Showing posts from September, 2011

New Models Thinking

Physician, Libertarian and Republican presidential candidate Ron Paul says he would have a “Secretary of Peace” in his cabinet. Now that's what I call 'New Models Thinking.'

We are in a global crisis at this moment in history. More than ever before, we need new thoughts, new ideas, new models.

And this includes models of leadership. We need new models for leaders and leadership development.

In my view, we need more leaders like Dr. Paul. Leaders who:

- Stick to their principles
- Speak truth to power
- Hold to a higher standard
- Call everyone to a better quality of life

Watching the Republican debate the other night, I was struck by the sharp divide between the 'Same Old' candidates and the 'New Models Thinking' candidates. The 'Same Old' ones want to tweak our existing processes. The 'New Models' Thinkers are looking to new ways. They are ready to initiate radical ("at the root") change. They want to innovate and take America out of th…

Leaders Honor Their People

We have all read the quote from ancient Chinese philosopher Lao Tzu about a leader, but have we ever read the entire quote? Here it is.

~ A leader is best when people barely know that he exists, not so good when people obey and acclaim him, worst when they despise him. Fail to honor people, They fail to honor you. But of a good leader, who talks little, when his work is done, his aims fulfilled, they will all say, "We did this ourselves."

Did you notice the sentence that almost never is quoted?

~ Fail to honor people, They fail to honor you.

Whoa! Let that sink in, folks.

So, what can a leader do to honor people?

- Listen to them

- Let them fly

- Lift them up

This may be the killer app of leadership that we have been waiting for.

Posted by Terrence Seamon on Tuesday September 20, 2011

Running Conversations

Have you tried twitter chat yet? I participated in my first one the other day. It was like running in a race with a group of people that are having a spirited discussion on a given topic. Hard to keep up. Yet, exhilarating at the same time.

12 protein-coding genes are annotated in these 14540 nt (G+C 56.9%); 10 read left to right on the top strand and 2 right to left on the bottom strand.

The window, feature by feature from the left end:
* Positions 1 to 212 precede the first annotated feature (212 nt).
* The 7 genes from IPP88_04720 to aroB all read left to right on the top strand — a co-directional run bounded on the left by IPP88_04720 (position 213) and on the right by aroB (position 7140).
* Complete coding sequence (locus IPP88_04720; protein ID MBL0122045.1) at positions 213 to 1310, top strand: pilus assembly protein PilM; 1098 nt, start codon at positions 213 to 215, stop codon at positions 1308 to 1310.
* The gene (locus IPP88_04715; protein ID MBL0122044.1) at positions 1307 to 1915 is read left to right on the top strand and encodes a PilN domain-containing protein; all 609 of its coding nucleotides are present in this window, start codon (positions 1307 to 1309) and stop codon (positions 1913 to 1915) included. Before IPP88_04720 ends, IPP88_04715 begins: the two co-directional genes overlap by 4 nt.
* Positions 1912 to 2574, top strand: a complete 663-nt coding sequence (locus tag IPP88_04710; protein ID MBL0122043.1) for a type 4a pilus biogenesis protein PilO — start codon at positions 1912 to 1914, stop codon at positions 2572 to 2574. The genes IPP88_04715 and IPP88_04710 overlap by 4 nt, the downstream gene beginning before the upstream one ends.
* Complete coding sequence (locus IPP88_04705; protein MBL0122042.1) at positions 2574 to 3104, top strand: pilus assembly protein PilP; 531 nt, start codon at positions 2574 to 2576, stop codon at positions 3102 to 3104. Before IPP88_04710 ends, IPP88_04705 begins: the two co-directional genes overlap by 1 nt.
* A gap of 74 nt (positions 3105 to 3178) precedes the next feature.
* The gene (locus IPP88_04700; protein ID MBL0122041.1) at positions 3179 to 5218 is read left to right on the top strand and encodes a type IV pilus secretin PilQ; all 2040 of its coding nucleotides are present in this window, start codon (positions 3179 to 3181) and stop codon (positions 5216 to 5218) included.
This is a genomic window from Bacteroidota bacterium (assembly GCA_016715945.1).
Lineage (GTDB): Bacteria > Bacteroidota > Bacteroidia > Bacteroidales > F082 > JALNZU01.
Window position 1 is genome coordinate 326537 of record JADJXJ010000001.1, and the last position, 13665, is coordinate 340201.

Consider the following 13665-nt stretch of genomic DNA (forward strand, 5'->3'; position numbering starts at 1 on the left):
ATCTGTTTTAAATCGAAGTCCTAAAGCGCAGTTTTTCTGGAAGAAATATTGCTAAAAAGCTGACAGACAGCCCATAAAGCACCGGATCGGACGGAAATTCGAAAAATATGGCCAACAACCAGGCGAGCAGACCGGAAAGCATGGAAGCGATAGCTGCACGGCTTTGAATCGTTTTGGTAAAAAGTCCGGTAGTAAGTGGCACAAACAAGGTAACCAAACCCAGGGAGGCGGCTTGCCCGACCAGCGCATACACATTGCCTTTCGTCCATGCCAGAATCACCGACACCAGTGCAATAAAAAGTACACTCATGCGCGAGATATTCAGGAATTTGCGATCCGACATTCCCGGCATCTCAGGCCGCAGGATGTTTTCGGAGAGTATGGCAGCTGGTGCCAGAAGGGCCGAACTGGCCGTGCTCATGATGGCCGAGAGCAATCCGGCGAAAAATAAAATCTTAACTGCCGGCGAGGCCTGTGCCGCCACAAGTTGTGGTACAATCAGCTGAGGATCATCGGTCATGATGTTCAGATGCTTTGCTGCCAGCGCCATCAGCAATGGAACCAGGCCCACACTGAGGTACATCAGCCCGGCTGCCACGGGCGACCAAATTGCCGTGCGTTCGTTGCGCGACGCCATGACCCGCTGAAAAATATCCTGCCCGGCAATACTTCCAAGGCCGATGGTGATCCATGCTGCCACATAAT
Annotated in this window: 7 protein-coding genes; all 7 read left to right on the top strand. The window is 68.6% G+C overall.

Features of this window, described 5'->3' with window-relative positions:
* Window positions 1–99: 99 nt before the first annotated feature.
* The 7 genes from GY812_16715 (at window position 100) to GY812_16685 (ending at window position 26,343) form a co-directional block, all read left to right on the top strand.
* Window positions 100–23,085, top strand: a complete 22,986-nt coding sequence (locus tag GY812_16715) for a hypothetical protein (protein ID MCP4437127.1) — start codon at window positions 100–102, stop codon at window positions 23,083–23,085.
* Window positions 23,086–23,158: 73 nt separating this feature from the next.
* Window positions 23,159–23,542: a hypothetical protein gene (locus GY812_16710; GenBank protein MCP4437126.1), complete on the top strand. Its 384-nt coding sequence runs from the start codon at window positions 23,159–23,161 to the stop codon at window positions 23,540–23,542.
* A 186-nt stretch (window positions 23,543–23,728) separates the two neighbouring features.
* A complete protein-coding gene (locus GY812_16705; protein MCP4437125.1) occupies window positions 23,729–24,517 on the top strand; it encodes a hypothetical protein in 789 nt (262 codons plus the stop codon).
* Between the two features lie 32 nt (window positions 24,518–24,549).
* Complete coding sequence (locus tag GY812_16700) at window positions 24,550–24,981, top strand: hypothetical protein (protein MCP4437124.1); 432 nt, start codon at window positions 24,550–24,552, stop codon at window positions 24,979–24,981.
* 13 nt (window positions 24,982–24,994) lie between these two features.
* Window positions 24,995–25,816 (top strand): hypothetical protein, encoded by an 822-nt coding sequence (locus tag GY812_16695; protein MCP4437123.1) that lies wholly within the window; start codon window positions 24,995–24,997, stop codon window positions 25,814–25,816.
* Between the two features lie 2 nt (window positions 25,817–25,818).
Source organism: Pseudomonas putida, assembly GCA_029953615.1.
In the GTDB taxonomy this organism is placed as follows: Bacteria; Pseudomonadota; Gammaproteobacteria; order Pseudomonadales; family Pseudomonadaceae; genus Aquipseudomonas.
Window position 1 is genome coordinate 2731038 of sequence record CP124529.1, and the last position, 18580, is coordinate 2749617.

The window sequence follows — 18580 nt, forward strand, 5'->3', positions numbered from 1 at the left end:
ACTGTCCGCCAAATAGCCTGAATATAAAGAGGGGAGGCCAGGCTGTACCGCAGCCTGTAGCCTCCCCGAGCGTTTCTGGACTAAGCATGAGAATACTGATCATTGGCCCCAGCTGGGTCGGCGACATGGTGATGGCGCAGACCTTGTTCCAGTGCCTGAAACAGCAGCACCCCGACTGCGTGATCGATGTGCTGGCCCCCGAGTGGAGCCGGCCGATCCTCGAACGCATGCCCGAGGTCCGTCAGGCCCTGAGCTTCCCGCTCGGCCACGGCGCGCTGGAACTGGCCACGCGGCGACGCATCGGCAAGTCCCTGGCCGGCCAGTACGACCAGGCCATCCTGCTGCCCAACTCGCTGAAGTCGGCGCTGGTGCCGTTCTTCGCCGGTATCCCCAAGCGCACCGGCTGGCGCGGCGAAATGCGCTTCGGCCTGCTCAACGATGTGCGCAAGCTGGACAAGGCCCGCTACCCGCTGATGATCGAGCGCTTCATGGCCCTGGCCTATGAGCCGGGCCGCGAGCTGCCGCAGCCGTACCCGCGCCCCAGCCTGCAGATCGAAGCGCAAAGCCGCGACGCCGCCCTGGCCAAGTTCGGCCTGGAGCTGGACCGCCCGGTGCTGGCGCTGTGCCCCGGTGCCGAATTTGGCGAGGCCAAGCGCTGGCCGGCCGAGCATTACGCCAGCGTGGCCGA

The invitation came from careers expert Alexandra Levit who tweeted me, asking: "Hi Terry! Are you free Friday at 1PM ET to drop into my Twitter chat on workplace productivity? Would love your expertise!"

I said I'd love to. So I went and researched what a twitter chat was and how to participate. It turned out to be a simple process using tweetdeck.

What was not so simple was the experience itself! As the participants arrived, folks started tweeting their hellos and replies to the questions posed by the moderator. And whoosh! the chat was rolling. I jumped right in and found it to be a rush.

A flood of ideas, each in under 140 characters (the twitter limit) swept by, but all containing the hashtag quickbasechat. With that hashtag, I can…

What Does OD Mean. . . to You?

Rowena Morais, the Malaysia-based editor of HR Matters, asked me to weigh in on an article she is writing for the October issue. The question she is asking many HR thought leaders is this:

~ What does OD mean to you? What are the things that you believe the person tasked with this role should look to manage and resolve?

At its essence, Organization Development (OD) is about change. Change that renews and strengthens the organization, enhancing its capacity to pursue and reach its goals.

Years ago, one of the seminal figures in OD, Dick Beckhard, defined it this way: "Organization Development is the planned effort to increase organization effectiveness and health through interventions in the organization's “processes,” using behavioral-science knowledge."

The intent of organizational change, then, is to improve the operating effectiveness of some part of the organizational system (or the whole system), improve the results, and improve the capabilities of the organization.

The Leadership Rulebook Appendix by Chris Glennie

In today's blog post, I am pleased to feature guest blogger Chris Glennie from the UK. His post, titled "The Leadership Rulebook Appendix," follows this intro.

I met Chris recently via social media. Chris is a creative, energetic and motivational leader with experience in general management, professional services, professional, academic, educational publishing and marketing experience, sound strategic judgment and an ability to join the dots across organisations, effect change and get things done.

He has a bachelor's degree from Oxford University and an MBA from the University of Middlesex, where he specialised in organisational culture. After 20 years in academic and educational publishing, Chris has started thinking and writing on a wide range of leadership and management issues at

The Leadership Rulebook Appendix
by Chris Glennie

Don't throw the rulebook out, just add an appendix

The resignation of Steve Jobs as CEO of Apple has filled many co…